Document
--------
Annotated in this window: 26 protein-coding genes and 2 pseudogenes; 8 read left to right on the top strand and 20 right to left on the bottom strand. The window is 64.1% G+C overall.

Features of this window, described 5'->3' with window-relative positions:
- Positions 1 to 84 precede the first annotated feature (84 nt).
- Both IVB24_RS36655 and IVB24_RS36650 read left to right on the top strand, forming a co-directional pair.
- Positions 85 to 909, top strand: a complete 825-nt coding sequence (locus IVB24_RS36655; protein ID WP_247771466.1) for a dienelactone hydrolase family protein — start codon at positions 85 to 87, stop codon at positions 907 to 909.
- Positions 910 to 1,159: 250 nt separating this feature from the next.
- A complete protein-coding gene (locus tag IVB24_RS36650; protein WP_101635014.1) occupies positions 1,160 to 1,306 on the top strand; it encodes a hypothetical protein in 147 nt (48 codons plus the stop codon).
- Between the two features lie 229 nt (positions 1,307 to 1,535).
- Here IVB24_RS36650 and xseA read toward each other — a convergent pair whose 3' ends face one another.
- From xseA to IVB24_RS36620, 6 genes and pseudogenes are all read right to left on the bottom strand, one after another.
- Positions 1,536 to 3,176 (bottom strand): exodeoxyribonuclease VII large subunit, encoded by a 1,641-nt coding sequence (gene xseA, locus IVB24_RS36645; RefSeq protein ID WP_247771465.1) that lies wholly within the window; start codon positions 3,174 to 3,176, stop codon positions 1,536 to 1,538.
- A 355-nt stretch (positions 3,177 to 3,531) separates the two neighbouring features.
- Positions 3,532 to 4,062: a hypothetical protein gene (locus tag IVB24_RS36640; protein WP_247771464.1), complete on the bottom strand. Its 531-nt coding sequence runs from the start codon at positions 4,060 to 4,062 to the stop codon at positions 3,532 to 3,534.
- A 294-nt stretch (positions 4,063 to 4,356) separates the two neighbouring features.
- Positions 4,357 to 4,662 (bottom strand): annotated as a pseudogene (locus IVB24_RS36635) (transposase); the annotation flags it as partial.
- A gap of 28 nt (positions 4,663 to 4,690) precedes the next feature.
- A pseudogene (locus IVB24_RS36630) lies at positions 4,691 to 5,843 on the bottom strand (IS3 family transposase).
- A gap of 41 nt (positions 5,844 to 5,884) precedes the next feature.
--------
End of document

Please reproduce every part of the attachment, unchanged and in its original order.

Annotated in this window: 26 protein-coding genes and 2 pseudogenes; 8 read left to right on the top strand and 20 right to left on the bottom strand. The window is 64.1% G+C overall.

Features of this window, described 5'->3' with window-relative positions:
- Positions 1 to 84 precede the first annotated feature (84 nt).
- Both IVB24_RS36655 and IVB24_RS36650 read left to right on the top strand, forming a co-directional pair.
- Positions 85 to 909, top strand: a complete 825-nt coding sequence (locus IVB24_RS36655; protein ID WP_247771466.1) for a dienelactone hydrolase family protein — start codon at positions 85 to 87, stop codon at positions 907 to 909.
- Positions 910 to 1,159: 250 nt separating this feature from the next.
- A complete protein-coding gene (locus tag IVB24_RS36650; protein WP_101635014.1) occupies positions 1,160 to 1,306 on the top strand; it encodes a hypothetical protein in 147 nt (48 codons plus the stop codon).
- Between the two features lie 229 nt (positions 1,307 to 1,535).
- Here IVB24_RS36650 and xseA read toward each other — a convergent pair whose 3' ends face one another.
- From xseA to IVB24_RS36620, 6 genes and pseudogenes are all read right to left on the bottom strand, one after another.
- Positions 1,536 to 3,176 (bottom strand): exodeoxyribonuclease VII large subunit, encoded by a 1,641-nt coding sequence (gene xseA, locus IVB24_RS36645; RefSeq protein ID WP_247771465.1) that lies wholly within the window; start codon positions 3,174 to 3,176, stop codon positions 1,536 to 1,538.
- A 355-nt stretch (positions 3,177 to 3,531) separates the two neighbouring features.
- Positions 3,532 to 4,062: a hypothetical protein gene (locus tag IVB24_RS36640; protein WP_247771464.1), complete on the bottom strand. Its 531-nt coding sequence runs from the start codon at positions 4,060 to 4,062 to the stop codon at positions 3,532 to 3,534.
- A 294-nt stretch (positions 4,063 to 4,356) separates the two neighbouring features.
- Positions 4,357 to 4,662 (bottom strand): annotated as a pseudogene (locus IVB24_RS36635) (transposase); the annotation flags it as partial.
- A gap of 28 nt (positions 4,663 to 4,690) precedes the next feature.
- A pseudogene (locus IVB24_RS36630) lies at positions 4,691 to 5,843 on the bottom strand (IS3 family transposase).
- A gap of 41 nt (positions 5,844 to 5,884) precedes the next feature.